Sicily in danger of default, says Italian PM

Italian prime minister Mario Monti
Image caption Mario Monti said he wanted confirmation that the governor of Sicily would resign

Italian PM Mario Monti says the region of Sicily is close to defaulting on its debts, and he is seeking confirmation that the governor will resign.

In a statement, Mr Monti said there were "grave concerns" that the island would default following a growing financial crisis.

He said he had written to Raffaele Lombardo asking him to confirm his stated intention to quit this month.

Mr Monti's government is struggling to cope with a huge national debt crisis.

"The solutions which could be considered, that involve action on the part of the government, cannot fail to take account of the situation of the administration at regional level," his statement said.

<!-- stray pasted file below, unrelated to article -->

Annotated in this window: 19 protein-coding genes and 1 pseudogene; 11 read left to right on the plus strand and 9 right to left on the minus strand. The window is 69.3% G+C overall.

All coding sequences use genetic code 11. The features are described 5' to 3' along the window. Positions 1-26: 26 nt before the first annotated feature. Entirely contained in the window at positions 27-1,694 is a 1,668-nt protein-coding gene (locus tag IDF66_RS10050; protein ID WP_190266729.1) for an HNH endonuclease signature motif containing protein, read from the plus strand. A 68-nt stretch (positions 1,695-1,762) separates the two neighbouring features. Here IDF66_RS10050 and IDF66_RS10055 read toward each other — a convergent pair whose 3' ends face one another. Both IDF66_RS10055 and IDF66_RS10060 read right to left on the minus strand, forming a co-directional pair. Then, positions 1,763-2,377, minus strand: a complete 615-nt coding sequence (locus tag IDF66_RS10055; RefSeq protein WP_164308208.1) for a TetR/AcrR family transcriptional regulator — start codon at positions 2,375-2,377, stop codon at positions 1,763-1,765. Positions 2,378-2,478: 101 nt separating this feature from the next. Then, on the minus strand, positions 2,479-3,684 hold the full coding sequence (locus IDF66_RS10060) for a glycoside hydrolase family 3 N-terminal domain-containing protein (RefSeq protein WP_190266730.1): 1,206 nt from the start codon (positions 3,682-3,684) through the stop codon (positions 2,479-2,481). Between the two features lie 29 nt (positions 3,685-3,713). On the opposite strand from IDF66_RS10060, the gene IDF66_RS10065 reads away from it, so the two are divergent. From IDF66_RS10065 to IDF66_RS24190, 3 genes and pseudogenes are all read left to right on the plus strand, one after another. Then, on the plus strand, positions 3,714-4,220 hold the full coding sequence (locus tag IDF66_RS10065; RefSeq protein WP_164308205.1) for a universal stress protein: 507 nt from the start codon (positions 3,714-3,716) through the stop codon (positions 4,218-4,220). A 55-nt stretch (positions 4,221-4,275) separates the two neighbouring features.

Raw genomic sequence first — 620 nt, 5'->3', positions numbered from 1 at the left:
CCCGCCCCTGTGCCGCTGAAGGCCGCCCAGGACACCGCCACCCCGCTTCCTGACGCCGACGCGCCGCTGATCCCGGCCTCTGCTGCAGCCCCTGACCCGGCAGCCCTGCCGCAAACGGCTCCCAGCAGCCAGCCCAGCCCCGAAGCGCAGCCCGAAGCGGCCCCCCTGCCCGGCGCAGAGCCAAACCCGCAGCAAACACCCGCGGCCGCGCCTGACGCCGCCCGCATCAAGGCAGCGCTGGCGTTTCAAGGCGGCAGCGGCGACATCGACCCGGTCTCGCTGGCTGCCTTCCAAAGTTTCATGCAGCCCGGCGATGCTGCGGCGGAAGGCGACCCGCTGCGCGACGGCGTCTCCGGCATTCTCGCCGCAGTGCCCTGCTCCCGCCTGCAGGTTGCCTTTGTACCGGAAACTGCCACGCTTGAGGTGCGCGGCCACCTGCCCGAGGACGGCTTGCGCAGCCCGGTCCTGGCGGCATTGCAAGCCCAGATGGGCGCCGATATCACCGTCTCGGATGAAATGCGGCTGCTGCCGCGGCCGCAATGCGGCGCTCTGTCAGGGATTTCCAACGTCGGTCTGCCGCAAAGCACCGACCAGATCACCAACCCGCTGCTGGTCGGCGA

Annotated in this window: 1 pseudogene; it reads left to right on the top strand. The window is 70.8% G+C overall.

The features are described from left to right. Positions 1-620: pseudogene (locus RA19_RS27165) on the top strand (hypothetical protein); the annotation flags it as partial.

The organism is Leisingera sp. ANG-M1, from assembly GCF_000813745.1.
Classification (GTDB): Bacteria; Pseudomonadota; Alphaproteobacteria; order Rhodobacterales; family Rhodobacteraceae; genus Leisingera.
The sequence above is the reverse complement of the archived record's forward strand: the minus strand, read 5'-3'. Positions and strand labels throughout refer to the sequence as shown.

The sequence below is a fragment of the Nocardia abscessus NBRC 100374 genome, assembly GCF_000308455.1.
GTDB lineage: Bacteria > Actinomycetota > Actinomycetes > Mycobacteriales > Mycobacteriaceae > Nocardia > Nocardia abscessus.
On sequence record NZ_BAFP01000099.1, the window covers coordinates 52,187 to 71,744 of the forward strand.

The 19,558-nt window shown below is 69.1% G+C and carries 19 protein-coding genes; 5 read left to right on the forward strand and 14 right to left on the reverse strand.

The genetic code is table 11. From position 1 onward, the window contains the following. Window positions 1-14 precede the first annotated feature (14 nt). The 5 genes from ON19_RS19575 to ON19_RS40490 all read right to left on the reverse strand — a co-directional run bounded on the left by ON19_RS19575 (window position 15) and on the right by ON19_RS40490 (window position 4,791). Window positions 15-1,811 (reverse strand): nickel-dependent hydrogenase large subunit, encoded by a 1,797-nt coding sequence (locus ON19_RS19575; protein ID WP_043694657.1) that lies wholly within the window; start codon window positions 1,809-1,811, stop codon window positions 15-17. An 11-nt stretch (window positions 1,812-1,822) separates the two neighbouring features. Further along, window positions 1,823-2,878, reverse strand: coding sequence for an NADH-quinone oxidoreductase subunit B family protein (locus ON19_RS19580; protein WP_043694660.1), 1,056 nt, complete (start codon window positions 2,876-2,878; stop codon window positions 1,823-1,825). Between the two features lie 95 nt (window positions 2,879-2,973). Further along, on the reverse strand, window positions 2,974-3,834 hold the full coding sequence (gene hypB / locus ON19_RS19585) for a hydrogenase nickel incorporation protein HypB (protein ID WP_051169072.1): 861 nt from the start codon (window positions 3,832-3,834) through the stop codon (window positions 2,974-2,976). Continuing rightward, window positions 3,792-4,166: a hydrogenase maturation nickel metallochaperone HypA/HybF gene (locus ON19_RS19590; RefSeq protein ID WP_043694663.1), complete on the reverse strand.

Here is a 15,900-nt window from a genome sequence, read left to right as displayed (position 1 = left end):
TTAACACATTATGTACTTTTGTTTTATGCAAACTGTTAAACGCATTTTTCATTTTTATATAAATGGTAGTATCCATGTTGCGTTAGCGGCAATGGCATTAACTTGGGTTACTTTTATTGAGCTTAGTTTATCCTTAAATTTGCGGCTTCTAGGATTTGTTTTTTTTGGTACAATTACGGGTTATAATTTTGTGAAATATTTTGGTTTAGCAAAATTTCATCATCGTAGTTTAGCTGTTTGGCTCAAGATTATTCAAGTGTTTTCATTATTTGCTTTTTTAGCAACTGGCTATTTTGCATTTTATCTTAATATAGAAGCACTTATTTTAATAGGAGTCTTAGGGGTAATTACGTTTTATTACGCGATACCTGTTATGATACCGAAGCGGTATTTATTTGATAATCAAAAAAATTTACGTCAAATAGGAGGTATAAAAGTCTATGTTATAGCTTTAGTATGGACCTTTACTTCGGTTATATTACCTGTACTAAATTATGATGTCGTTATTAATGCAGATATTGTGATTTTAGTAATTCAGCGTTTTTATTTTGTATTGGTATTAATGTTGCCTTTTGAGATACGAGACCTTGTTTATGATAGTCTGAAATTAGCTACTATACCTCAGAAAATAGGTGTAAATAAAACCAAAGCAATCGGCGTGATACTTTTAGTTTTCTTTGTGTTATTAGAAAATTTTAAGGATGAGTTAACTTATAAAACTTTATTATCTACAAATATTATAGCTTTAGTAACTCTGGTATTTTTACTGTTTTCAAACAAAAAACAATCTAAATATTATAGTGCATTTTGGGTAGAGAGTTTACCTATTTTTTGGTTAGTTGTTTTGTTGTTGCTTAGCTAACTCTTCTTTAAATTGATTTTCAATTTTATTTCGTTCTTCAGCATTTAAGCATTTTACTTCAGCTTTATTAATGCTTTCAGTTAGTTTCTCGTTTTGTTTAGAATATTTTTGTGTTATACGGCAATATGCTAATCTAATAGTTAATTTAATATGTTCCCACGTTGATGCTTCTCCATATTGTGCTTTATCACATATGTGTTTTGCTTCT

Sicily, which has a special autonomous status, has debts of about 5bn euros (£3.9bn) and faces annual interest payments of between 500m and 600m euros, Reuters reported.

Mr Monti - an economist - took over as head of a government of technocrats last year after his predecessor Silvio Berlusconi resigned amid a mounting national debt crisis.

Italy's public debt is equal to about 120% of its gross domestic product (GDP) and the economy is in its fourth recession of the past 10 years.

Earlier this month, the government agreed spending cuts of 26bn euros (£21bn, $32bn) over three years to tackle the deficit.

Rome is struggling to keep the faith of investors who are increasingly asking for higher rates of return for lending to the country.

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